Home » Doctrine of Scripture » ‘Qualified History’ – God’s Providence and Holy Scripture

‘Qualified History’ – God’s Providence and Holy Scripture

I think John Webster offers a helpful way into Scripture (surprised?!) by identifying its proper placement vis-á-vis a doctrine of God’s providence. This way natural history does not get to frame Scripture; naked history does not get to holyscriptureframe it; but God in his providential work is understood as the one who provides the space wherein Scripture finds orientation. And it is in this providential space that salvation-history, and thus scripture, find their integrity; not before God, but after him. Here is what John Webster writes (be blessed!):

The human words of Scripture are caught up in God’s providential ordering of all things in accordance with his wisdom and by the operation of his power, Providence, in other words, is at the heart of the historia scripturae. Setting Scripture in the realm of providence excludes from the beginning the secularization of the history from which the biblical texts emerge. It is insufficient to describe this history as a realm of pure human spontaneity, a history of religion in the sense of a realm of immanent of sociocultural forms. This is not to deny that the texts are cultural products with cultural effects; their mysterious, providentially ordered relation to the divine Word cannot be accounted for by envisaging them as miraculous exceptions to the pragmatics of text production and productivity. Talk of providence does not eliminate the natural and cultural so much as indicate their deep ground in God, and thereby articulate what the natural and cultural truly are. Put differently, the historia scripturae is ‘qualified history’ – history which is determined by God’s ruling, accompanying and preserving.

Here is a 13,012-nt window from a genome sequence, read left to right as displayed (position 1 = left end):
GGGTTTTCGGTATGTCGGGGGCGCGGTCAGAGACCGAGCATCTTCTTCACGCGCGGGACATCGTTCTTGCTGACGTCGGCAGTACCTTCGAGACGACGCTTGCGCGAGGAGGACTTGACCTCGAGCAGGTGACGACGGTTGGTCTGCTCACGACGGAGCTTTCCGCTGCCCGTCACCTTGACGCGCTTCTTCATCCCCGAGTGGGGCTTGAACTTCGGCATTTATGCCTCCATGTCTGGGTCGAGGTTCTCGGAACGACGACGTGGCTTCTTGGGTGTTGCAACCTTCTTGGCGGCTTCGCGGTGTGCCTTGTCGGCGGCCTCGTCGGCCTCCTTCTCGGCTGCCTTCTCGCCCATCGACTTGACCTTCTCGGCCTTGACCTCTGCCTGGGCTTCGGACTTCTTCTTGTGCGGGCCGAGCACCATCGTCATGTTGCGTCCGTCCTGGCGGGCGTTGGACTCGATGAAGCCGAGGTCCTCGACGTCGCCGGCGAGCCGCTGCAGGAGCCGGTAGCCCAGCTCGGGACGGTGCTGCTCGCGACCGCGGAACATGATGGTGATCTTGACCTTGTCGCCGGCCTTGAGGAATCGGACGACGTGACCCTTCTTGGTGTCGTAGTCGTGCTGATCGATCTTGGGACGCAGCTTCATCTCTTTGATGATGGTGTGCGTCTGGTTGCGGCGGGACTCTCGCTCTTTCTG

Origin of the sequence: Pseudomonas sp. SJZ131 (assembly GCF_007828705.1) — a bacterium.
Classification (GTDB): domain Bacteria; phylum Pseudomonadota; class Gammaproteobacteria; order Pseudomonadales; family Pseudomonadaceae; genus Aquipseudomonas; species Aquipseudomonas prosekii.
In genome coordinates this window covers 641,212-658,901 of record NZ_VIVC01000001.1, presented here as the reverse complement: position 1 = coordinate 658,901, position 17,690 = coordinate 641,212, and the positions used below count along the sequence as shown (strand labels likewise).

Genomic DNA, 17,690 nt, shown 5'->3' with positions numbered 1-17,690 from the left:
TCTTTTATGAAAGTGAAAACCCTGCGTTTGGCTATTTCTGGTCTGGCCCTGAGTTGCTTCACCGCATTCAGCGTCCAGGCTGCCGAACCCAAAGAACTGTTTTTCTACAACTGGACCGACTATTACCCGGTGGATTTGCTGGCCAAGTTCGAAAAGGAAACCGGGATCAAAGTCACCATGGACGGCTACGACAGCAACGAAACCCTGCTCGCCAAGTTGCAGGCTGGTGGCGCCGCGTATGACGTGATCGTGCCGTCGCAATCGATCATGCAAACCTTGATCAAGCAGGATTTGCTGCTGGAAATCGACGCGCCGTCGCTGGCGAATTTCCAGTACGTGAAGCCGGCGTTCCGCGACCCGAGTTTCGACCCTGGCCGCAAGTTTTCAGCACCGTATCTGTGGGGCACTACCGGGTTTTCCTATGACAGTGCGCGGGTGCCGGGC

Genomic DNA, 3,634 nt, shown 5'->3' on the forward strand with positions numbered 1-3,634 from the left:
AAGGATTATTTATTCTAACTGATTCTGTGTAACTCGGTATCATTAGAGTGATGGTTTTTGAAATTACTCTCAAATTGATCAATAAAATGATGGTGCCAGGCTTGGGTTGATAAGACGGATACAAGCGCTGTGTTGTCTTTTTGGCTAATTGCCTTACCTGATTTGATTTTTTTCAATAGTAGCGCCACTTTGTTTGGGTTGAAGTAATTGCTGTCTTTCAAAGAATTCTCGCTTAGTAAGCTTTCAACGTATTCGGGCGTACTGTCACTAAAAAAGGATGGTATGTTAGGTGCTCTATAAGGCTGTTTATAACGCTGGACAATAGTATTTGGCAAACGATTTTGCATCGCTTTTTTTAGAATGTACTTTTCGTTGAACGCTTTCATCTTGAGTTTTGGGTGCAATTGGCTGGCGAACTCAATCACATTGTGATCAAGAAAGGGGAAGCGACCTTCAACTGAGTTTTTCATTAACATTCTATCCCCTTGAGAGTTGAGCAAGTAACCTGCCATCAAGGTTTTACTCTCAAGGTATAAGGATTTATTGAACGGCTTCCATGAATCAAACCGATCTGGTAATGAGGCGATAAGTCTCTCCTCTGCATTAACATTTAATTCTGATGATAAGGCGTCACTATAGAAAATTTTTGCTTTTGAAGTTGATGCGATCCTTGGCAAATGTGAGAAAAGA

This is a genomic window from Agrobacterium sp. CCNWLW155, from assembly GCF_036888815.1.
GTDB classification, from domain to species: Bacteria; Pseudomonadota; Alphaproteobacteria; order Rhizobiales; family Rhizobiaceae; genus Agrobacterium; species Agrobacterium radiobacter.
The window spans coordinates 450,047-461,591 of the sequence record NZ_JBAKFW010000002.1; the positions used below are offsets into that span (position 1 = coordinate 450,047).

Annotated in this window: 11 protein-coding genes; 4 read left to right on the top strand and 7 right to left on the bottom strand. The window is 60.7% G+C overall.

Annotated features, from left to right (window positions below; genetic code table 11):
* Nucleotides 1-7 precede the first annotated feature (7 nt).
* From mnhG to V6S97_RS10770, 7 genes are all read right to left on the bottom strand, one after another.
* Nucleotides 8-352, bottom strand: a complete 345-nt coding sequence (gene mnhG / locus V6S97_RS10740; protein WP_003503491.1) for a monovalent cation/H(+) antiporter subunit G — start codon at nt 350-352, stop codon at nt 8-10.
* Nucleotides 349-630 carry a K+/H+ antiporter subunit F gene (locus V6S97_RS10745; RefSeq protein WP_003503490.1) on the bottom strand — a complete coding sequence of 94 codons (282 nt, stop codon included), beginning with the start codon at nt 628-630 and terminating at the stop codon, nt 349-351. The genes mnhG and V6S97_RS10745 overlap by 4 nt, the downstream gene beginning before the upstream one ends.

This does not mean that Scripture is less than history. The operations of providence sustain creaturely life and activity, directing and animating rather than stultifying. In the high culture of biblical Wissenschaft it is often assumed that talk of God’s relation to the human words of the Bible will inevitably compete with and supplant their naturalness. If we are to think our way out of the assumptions, we have to free ourselves from some rather well-seated habits of mind: the collapse of ‘created’ into ‘natural’; the presumption that the nature of things can be grasped without reference to their divinely given finality; the fear that divine governance is mere extrinsic, causal compulsion. God’s providential activity does not force created realities against their natures, but orders those natures in such a way that they move themselves to their true end. Providence is ‘a necessity of nature’. Applied to the biblical writings this means that God’s providential ordering of the history of the biblical writings is not a deviation from natural history, properly understood, but an interior movement in which God accomplishes his will for creatures by creatures. When we say that God orders the course of these texts to serve his self-manifestation, we are not describing a second history running alongside their natural history – a mythological Dopplegänger to the history of human religion and textual poetics. We are simply saying what the history of Scripture is. This is the first, most general, aspect of the mystery of Scripture, of the divine Word as human words. [John Webster, The Domain of the Word, 14-5.]